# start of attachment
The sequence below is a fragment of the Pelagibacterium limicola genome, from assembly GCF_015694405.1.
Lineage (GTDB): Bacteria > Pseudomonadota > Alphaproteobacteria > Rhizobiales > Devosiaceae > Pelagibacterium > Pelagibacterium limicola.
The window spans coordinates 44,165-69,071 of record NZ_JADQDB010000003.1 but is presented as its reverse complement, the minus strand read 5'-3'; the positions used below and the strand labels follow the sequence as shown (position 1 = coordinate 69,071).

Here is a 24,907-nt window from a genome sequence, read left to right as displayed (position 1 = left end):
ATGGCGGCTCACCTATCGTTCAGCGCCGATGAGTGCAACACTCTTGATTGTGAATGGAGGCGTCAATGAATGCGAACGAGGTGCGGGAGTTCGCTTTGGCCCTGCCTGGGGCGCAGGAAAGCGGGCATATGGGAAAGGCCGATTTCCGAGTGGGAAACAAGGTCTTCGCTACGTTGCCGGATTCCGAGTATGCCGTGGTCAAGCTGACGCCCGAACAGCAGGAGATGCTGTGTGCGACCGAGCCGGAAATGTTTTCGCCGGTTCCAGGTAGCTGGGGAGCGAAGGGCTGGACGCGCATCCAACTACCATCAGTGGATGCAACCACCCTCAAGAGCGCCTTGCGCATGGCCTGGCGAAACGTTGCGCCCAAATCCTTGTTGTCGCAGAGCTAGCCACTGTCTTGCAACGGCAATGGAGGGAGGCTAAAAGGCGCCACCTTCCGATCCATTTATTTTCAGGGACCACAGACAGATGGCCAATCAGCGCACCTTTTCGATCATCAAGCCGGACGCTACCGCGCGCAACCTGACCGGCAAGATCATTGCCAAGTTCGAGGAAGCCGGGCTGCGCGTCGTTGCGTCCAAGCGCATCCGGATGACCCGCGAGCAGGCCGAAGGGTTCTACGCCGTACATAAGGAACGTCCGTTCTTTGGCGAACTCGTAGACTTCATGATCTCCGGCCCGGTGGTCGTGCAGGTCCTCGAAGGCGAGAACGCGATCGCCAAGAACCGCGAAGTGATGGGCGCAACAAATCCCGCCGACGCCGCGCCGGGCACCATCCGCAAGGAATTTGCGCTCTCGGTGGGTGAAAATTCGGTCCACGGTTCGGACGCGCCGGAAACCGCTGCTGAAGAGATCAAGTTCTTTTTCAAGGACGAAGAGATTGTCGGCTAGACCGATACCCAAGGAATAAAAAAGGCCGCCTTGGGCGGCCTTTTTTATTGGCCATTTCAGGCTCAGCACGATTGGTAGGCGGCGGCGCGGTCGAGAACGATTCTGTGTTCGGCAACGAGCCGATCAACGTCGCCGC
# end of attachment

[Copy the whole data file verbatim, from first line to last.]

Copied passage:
The sequence below is a fragment of the Pelagibacterium limicola genome, from assembly GCF_015694405.1.
Lineage (GTDB): Bacteria > Pseudomonadota > Alphaproteobacteria > Rhizobiales > Devosiaceae > Pelagibacterium > Pelagibacterium limicola.
The window spans coordinates 44,165-69,071 of record NZ_JADQDB010000003.1 but is presented as its reverse complement, the minus strand read 5'-3'; the positions used below and the strand labels follow the sequence as shown (position 1 = coordinate 69,071).

Here is a 24,907-nt window from a genome sequence, read left to right as displayed (position 1 = left end):
ATGGCGGCTCACCTATCGTTCAGCGCCGATGAGTGCAACACTCTTGATTGTGAATGGAGGCGTCAATGAATGCGAACGAGGTGCGGGAGTTCGCTTTGGCCCTGCCTGGGGCGCAGGAAAGCGGGCATATGGGAAAGGCCGATTTCCGAGTGGGAAACAAGGTCTTCGCTACGTTGCCGGATTCCGAGTATGCCGTGGTCAAGCTGACGCCCGAACAGCAGGAGATGCTGTGTGCGACCGAGCCGGAAATGTTTTCGCCGGTTCCAGGTAGCTGGGGAGCGAAGGGCTGGACGCGCATCCAACTACCATCAGTGGATGCAACCACCCTCAAGAGCGCCTTGCGCATGGCCTGGCGAAACGTTGCGCCCAAATCCTTGTTGTCGCAGAGCTAGCCACTGTCTTGCAACGGCAATGGAGGGAGGCTAAAAGGCGCCACCTTCCGATCCATTTATTTTCAGGGACCACAGACAGATGGCCAATCAGCGCACCTTTTCGATCATCAAGCCGGACGCTACCGCGCGCAACCTGACCGGCAAGATCATTGCCAAGTTCGAGGAAGCCGGGCTGCGCGTCGTTGCGTCCAAGCGCATCCGGATGACCCGCGAGCAGGCCGAAGGGTTCTACGCCGTACATAAGGAACGTCCGTTCTTTGGCGAACTCGTAGACTTCATGATCTCCGGCCCGGTGGTCGTGCAGGTCCTCGAAGGCGAGAACGCGATCGCCAAGAACCGCGAAGTGATGGGCGCAACAAATCCCGCCGACGCCGCGCCGGGCACCATCCGCAAGGAATTTGCGCTCTCGGTGGGTGAAAATTCGGTCCACGGTTCGGACGCGCCGGAAACCGCTGCTGAAGAGATCAAGTTCTTTTTCAAGGACGAAGAGATTGTCGGCTAGACCGATACCCAAGGAATAAAAAAGGCCGCCTTGGGCGGCCTTTTTTATTGGCCATTTCAGGCTCAGCACGATTGGTAGGCGGCGGCGCGGTCGAGAACGATTCTGTGTTCGGCAACGAGCCGATCAACGTCGCCGC